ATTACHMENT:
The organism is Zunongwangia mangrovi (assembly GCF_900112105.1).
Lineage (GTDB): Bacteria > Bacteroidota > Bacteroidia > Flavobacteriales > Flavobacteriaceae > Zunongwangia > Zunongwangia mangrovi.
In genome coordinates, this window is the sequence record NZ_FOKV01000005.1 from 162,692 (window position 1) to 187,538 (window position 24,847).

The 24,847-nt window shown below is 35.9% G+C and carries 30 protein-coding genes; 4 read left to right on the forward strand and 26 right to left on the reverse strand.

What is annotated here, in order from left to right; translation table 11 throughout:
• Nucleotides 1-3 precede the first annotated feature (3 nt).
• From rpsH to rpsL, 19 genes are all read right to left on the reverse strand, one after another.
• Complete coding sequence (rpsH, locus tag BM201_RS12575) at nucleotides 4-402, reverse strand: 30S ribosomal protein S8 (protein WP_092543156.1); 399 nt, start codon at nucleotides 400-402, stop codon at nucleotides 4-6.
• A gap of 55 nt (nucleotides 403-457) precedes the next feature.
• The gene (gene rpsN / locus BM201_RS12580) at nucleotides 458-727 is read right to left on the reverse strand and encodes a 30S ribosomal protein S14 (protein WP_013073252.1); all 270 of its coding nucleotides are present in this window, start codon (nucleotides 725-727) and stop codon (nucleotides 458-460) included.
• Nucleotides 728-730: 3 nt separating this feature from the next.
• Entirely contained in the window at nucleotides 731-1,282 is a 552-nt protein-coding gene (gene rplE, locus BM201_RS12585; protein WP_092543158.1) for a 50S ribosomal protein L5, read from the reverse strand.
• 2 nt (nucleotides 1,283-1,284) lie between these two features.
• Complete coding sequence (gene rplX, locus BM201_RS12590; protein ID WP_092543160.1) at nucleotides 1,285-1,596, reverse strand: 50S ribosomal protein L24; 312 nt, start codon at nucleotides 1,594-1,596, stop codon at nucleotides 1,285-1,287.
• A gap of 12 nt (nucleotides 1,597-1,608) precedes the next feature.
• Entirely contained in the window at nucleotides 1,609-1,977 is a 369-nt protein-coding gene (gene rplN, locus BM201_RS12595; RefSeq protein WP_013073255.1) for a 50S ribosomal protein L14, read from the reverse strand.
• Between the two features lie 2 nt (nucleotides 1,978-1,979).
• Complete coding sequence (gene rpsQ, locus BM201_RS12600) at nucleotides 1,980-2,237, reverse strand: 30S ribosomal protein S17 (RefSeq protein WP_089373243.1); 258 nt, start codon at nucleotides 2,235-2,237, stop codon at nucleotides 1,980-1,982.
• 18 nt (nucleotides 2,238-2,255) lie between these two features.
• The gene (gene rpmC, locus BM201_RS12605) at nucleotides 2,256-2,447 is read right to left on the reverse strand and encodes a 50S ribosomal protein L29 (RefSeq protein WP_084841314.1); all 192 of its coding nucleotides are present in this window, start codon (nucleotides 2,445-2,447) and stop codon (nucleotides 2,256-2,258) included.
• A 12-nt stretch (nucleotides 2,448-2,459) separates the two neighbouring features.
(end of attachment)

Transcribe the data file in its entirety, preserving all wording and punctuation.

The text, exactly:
The organism is Zunongwangia mangrovi (assembly GCF_900112105.1).
Lineage (GTDB): Bacteria > Bacteroidota > Bacteroidia > Flavobacteriales > Flavobacteriaceae > Zunongwangia > Zunongwangia mangrovi.
In genome coordinates, this window is the sequence record NZ_FOKV01000005.1 from 162,692 (window position 1) to 187,538 (window position 24,847).

The 24,847-nt window shown below is 35.9% G+C and carries 30 protein-coding genes; 4 read left to right on the forward strand and 26 right to left on the reverse strand.

What is annotated here, in order from left to right; translation table 11 throughout:
• Nucleotides 1-3 precede the first annotated feature (3 nt).
• From rpsH to rpsL, 19 genes are all read right to left on the reverse strand, one after another.
• Complete coding sequence (rpsH, locus tag BM201_RS12575) at nucleotides 4-402, reverse strand: 30S ribosomal protein S8 (protein WP_092543156.1); 399 nt, start codon at nucleotides 400-402, stop codon at nucleotides 4-6.
• A gap of 55 nt (nucleotides 403-457) precedes the next feature.
• The gene (gene rpsN / locus BM201_RS12580) at nucleotides 458-727 is read right to left on the reverse strand and encodes a 30S ribosomal protein S14 (protein WP_013073252.1); all 270 of its coding nucleotides are present in this window, start codon (nucleotides 725-727) and stop codon (nucleotides 458-460) included.
• Nucleotides 728-730: 3 nt separating this feature from the next.
• Entirely contained in the window at nucleotides 731-1,282 is a 552-nt protein-coding gene (gene rplE, locus BM201_RS12585; protein WP_092543158.1) for a 50S ribosomal protein L5, read from the reverse strand.
• 2 nt (nucleotides 1,283-1,284) lie between these two features.
• Complete coding sequence (gene rplX, locus BM201_RS12590; protein ID WP_092543160.1) at nucleotides 1,285-1,596, reverse strand: 50S ribosomal protein L24; 312 nt, start codon at nucleotides 1,594-1,596, stop codon at nucleotides 1,285-1,287.
• A gap of 12 nt (nucleotides 1,597-1,608) precedes the next feature.
• Entirely contained in the window at nucleotides 1,609-1,977 is a 369-nt protein-coding gene (gene rplN, locus BM201_RS12595; RefSeq protein WP_013073255.1) for a 50S ribosomal protein L14, read from the reverse strand.
• Between the two features lie 2 nt (nucleotides 1,978-1,979).
• Complete coding sequence (gene rpsQ, locus BM201_RS12600) at nucleotides 1,980-2,237, reverse strand: 30S ribosomal protein S17 (RefSeq protein WP_089373243.1); 258 nt, start codon at nucleotides 2,235-2,237, stop codon at nucleotides 1,980-1,982.
• 18 nt (nucleotides 2,238-2,255) lie between these two features.
• The gene (gene rpmC, locus BM201_RS12605) at nucleotides 2,256-2,447 is read right to left on the reverse strand and encodes a 50S ribosomal protein L29 (RefSeq protein WP_084841314.1); all 192 of its coding nucleotides are present in this window, start codon (nucleotides 2,445-2,447) and stop codon (nucleotides 2,256-2,258) included.
• A 12-nt stretch (nucleotides 2,448-2,459) separates the two neighbouring features.